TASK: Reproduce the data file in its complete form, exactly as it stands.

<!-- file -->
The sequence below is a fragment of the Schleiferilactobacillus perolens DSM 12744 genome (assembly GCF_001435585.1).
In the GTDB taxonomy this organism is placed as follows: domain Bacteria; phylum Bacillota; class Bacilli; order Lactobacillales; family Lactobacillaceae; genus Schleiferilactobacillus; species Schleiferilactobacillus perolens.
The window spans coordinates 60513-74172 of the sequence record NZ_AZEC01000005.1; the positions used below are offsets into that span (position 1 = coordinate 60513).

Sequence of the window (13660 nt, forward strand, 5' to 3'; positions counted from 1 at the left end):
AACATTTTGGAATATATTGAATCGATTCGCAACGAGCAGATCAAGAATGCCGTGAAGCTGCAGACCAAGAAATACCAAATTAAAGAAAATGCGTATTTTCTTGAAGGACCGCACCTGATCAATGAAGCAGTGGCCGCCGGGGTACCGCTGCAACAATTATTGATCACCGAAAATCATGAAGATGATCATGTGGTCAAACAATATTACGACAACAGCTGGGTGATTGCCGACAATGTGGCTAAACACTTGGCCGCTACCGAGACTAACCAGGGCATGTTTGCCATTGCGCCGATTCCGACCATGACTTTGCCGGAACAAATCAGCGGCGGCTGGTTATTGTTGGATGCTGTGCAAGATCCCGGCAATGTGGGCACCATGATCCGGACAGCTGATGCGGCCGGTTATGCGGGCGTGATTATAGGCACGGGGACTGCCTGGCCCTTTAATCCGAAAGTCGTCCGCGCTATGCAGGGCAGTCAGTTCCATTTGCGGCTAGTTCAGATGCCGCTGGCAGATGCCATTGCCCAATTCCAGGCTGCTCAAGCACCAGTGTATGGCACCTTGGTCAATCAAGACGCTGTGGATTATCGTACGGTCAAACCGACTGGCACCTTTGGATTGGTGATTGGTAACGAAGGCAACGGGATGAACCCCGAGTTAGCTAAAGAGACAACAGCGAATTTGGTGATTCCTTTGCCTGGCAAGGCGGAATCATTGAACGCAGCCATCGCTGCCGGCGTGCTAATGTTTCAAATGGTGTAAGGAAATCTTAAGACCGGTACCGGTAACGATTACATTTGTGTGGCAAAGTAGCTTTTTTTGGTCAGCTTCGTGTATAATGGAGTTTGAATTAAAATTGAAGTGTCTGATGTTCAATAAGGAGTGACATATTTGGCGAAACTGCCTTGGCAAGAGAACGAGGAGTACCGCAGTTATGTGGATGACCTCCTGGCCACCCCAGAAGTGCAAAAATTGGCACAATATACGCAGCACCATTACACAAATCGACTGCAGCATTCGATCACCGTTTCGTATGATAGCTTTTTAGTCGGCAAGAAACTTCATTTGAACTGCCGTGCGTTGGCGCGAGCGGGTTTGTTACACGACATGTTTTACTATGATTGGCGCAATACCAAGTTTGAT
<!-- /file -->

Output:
The sequence below is a fragment of the Schleiferilactobacillus perolens DSM 12744 genome (assembly GCF_001435585.1).
In the GTDB taxonomy this organism is placed as follows: domain Bacteria; phylum Bacillota; class Bacilli; order Lactobacillales; family Lactobacillaceae; genus Schleiferilactobacillus; species Schleiferilactobacillus perolens.
The window spans coordinates 60513-74172 of the sequence record NZ_AZEC01000005.1; the positions used below are offsets into that span (position 1 = coordinate 60513).

Sequence of the window (13660 nt, forward strand, 5' to 3'; positions counted from 1 at the left end):
AACATTTTGGAATATATTGAATCGATTCGCAACGAGCAGATCAAGAATGCCGTGAAGCTGCAGACCAAGAAATACCAAATTAAAGAAAATGCGTATTTTCTTGAAGGACCGCACCTGATCAATGAAGCAGTGGCCGCCGGGGTACCGCTGCAACAATTATTGATCACCGAAAATCATGAAGATGATCATGTGGTCAAACAATATTACGACAACAGCTGGGTGATTGCCGACAATGTGGCTAAACACTTGGCCGCTACCGAGACTAACCAGGGCATGTTTGCCATTGCGCCGATTCCGACCATGACTTTGCCGGAACAAATCAGCGGCGGCTGGTTATTGTTGGATGCTGTGCAAGATCCCGGCAATGTGGGCACCATGATCCGGACAGCTGATGCGGCCGGTTATGCGGGCGTGATTATAGGCACGGGGACTGCCTGGCCCTTTAATCCGAAAGTCGTCCGCGCTATGCAGGGCAGTCAGTTCCATTTGCGGCTAGTTCAGATGCCGCTGGCAGATGCCATTGCCCAATTCCAGGCTGCTCAAGCACCAGTGTATGGCACCTTGGTCAATCAAGACGCTGTGGATTATCGTACGGTCAAACCGACTGGCACCTTTGGATTGGTGATTGGTAACGAAGGCAACGGGATGAACCCCGAGTTAGCTAAAGAGACAACAGCGAATTTGGTGATTCCTTTGCCTGGCAAGGCGGAATCATTGAACGCAGCCATCGCTGCCGGCGTGCTAATGTTTCAAATGGTGTAAGGAAATCTTAAGACCGGTACCGGTAACGATTACATTTGTGTGGCAAAGTAGCTTTTTTTGGTCAGCTTCGTGTATAATGGAGTTTGAATTAAAATTGAAGTGTCTGATGTTCAATAAGGAGTGACATATTTGGCGAAACTGCCTTGGCAAGAGAACGAGGAGTACCGCAGTTATGTGGATGACCTCCTGGCCACCCCAGAAGTGCAAAAATTGGCACAATATACGCAGCACCATTACACAAATCGACTGCAGCATTCGATCACCGTTTCGTATGATAGCTTTTTAGTCGGCAAGAAACTTCATTTGAACTGCCGTGCGTTGGCGCGAGCGGGTTTGTTACACGACATGTTTTACTATGATTGGCGCAATACCAAGTTTGAT